Islamic Relief 2013 Qurban

Muslim Public Affairs Council (MPAC) Convention

December 10, 2009 by  


By Susan Schwartz, MMNS

With the twin scourges of Islamophobia and racism prevalent in the United States and with the media acting as an echo chamber, a great burden is placed on individuals and groups who seek to speak the truth about Islam and the nature of the crises that effect us domestically and internationally.

The Muslim Public Affairs Council (MPAC), created in 1988, is one such organization. MPAC was formed to work for the civil rights of Muslim Americans and to facilitate their entry into American pluralism. MPAC works at the national as well as the grassroots level and has won the trust and respect of the Muslim and non Muslim community. MPAC has become an information source for those seeking to understand Islam and seeking also to put current events in their proper perspective.

MPAC held its ninth annual convention in Long Beach, Ca. this past Saturday. The event brought a capacity audience to attend workshops and listen to speakers, expert in their fields, and who provided insight and education into topics taken from today’s headlines. The title of the convention was: “With Change come Challenges.”

After thought provoking and informative workshops, the event ended with a banquet featuring Congressman Andre Carson (D,IN), awards, and entertainment.

Among the presenters (but not limited to) were Dr. Maher Hathout, a retired physician celebrated in the Muslim and non Muslim community for his dedication to peace and human rights and for his interfaith work. Dr. Hathout is the MPAC Senior Advisor, an author, and a sought after speaker.

Dr. Aslam Abdullah is the Editor-in Chief of The Muslim Observer, a weekly English language Muslim newspaper. He was recently elected vice president of the Muslim Council of America, a new organization which serves Muslims in the arena of policy and political affairs. Dr. Abdullah is active in Islamic affairs in Nevada which activity also includes being secretary of the Interfaith Council of Nevada.

Dr. Laila Al Marayati is a physician and the Chairperson of KinderUSA, an organization dedicated to the well being of children, focusing in particular on the children of Palestine. Dr. Al Marayati is also the spokesperson for the Muslim Women’s League, a Los Angeles group which seeks to strengthen the role of Muslim women.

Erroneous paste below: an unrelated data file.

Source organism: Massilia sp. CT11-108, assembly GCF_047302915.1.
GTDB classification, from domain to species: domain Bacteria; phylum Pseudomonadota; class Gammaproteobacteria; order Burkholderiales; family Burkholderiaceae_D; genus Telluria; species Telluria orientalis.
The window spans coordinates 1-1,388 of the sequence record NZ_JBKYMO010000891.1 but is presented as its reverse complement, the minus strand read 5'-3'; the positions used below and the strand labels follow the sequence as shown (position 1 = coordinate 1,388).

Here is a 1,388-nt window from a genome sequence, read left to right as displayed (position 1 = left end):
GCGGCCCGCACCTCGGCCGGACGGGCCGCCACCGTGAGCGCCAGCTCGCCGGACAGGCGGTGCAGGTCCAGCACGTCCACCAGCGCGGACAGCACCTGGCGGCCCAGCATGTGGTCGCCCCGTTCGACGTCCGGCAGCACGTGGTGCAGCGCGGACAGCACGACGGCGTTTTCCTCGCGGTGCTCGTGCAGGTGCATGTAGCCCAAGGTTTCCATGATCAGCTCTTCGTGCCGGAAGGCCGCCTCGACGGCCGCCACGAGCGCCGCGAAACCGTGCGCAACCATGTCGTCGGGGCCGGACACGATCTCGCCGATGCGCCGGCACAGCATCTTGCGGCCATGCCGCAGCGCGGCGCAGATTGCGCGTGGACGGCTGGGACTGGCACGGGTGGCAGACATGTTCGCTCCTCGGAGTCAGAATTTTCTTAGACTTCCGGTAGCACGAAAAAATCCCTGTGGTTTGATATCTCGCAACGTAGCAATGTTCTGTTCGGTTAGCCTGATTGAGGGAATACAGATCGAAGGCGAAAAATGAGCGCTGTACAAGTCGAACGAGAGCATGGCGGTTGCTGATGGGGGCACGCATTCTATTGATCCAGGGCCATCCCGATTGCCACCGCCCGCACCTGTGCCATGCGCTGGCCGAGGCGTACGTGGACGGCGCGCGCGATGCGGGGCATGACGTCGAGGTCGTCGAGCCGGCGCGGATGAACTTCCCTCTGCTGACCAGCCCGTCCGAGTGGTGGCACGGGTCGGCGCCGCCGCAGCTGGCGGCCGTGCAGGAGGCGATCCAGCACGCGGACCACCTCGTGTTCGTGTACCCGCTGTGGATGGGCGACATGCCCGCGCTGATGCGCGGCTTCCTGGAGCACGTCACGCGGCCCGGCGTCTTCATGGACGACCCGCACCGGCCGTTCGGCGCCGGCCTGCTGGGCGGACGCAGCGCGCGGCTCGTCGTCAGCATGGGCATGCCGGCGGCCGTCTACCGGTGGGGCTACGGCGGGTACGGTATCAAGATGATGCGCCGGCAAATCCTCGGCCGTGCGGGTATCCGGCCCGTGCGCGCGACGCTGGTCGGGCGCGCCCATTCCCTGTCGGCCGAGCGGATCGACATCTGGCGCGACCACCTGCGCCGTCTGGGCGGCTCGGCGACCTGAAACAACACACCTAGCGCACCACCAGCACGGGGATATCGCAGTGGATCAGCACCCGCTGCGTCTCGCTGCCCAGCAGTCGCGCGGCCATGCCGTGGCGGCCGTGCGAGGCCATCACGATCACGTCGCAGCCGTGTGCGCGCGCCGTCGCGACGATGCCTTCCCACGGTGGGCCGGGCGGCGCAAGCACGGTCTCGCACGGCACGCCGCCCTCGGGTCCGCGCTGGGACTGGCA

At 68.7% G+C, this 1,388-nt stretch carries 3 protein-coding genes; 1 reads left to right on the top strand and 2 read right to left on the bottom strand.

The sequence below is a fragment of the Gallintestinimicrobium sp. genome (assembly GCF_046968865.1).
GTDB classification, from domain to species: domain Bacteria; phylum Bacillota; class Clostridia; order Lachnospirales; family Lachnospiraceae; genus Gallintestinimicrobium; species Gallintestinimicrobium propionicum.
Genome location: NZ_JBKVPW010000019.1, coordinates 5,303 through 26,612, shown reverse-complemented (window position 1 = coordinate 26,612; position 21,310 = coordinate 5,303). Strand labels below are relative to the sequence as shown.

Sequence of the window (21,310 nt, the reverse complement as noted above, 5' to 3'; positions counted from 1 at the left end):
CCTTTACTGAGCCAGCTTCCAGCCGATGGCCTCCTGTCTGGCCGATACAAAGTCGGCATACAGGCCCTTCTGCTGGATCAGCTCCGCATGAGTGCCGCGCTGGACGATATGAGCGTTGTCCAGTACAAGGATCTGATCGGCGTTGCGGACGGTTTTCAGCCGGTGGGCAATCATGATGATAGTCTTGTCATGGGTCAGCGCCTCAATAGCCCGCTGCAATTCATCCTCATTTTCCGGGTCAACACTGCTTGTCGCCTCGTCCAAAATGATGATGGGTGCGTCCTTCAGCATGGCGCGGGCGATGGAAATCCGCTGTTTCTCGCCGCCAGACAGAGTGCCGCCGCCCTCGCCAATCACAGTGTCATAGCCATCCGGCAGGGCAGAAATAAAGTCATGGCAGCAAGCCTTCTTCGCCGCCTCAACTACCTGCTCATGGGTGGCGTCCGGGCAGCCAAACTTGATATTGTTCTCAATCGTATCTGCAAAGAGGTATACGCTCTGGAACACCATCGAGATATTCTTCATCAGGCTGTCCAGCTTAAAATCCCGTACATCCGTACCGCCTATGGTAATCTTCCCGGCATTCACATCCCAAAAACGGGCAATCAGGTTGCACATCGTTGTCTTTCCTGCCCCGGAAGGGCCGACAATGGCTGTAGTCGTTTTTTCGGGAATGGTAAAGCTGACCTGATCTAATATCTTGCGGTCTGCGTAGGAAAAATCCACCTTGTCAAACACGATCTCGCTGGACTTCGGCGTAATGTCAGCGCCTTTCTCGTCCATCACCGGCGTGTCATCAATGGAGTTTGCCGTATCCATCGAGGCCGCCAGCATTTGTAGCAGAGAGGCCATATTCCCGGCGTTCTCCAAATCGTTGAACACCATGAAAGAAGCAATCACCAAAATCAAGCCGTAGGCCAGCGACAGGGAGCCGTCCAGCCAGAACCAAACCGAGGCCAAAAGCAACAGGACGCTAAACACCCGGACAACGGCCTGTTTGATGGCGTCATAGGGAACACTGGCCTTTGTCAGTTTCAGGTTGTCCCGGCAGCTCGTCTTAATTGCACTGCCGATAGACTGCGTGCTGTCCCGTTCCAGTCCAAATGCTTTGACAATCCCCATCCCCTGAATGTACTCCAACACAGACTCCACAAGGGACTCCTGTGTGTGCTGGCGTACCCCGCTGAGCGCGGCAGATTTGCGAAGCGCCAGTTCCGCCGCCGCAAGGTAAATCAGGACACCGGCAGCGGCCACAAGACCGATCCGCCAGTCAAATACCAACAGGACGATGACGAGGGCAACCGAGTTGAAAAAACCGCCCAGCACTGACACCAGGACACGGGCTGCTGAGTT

Haris Tarin of MPAC is that group’s Community Development Director. Mr Tarin has traveled extensively and has spoken at various symposia on the topic of Islam and the Muslim community.

“Fort Hood: A Defining Moment” was the topic of an afternoon panel. Most of the audience spoke among themselves before the event began and indicated thoughtful interest in how the matter would be handled.

“I am so glad this is being discussed” said one young man to his companion.

“I know there is more than what the media say” said his companion.

When asked by panel moderator, Salaam Al Marayati, MPAC’s Executive Director, whether Muslims should respond to this event, Dr. Maher Hathout declared that Muslims should not be apologetic because of the deranged acts of one man who happened to be Muslim. He reminded his audience that Major Nidal Hasan shouted  “Allahu Akbar” before he began his killing spree.  He said that if he used those two words now, every non Muslim would run out of the room.Yet Muslims use the same two words forty two times a day during their prayers. It is wrong to tar Muslims with a broad brush as the media have been wont to do. Non Muslims, most of whom do not understand the phrase, and its meaning, “God is Greater”, automatically fear it. Muslims are an essential part of the solution to the problem of Muslim extremists. They are essential to the education of non Muslims about Islam and the only ones truly qualified to ascertain when there is extremism and to propose effective solutions.

Dr. Connie Rice, an attorney and activist and a second panel member, said that this incident indicates more than ever the essential role that MPAC and other moderate Muslim groups must play in partnering with law enforcement. This places a terrible burden on MPAC, she said,  but one which they will willingly and efficiently carry out. She seconded the presentation of Dr. Hathout in presenting the necessity for groups such as MPAC to educate the community about Islam and to partner with law enforcement.

After the panel MPAC received an award from the Los Angeles Sheriff’s Department. Dr. Maher Hathout accepted the award.

During a particularly timely panel on “”Rebuilding US-Muslim World Relations”, a State Department official, Jonathan Morgenstein of the Department of Defense, commented that in Iraq and Afghanistan American soldiers were interacting with the local population. Dr. Laila Al Marayati commented that it would be so much better if these men and women were doing so in the capacity of peace corps volunteers and not as occupiers.

A bazaar was held in the main room and featured booths representing different Islamic groups. These booths include (the list is incomplete): CAIR; Islamic Relief; the Muslim Women’s League; ACCESS; American Medical Overseas Relief (AMOR); the Islamic Center of Southern California (ICSC) Youth Programs, and Al-Madinah School. AMOR is dedicated to helping the medically needy in the Middle East with emphasis on children in Afghanistan. It may be accessed at: <www.AMORelief.org>.  The Al-Madinah school in Los Angeles is currently engaged in building projects that will be in the heart of urban Los Angeles.

Those wishing to learn more about MPAC and/or to make a contribution may access it at: www.mpac.org.

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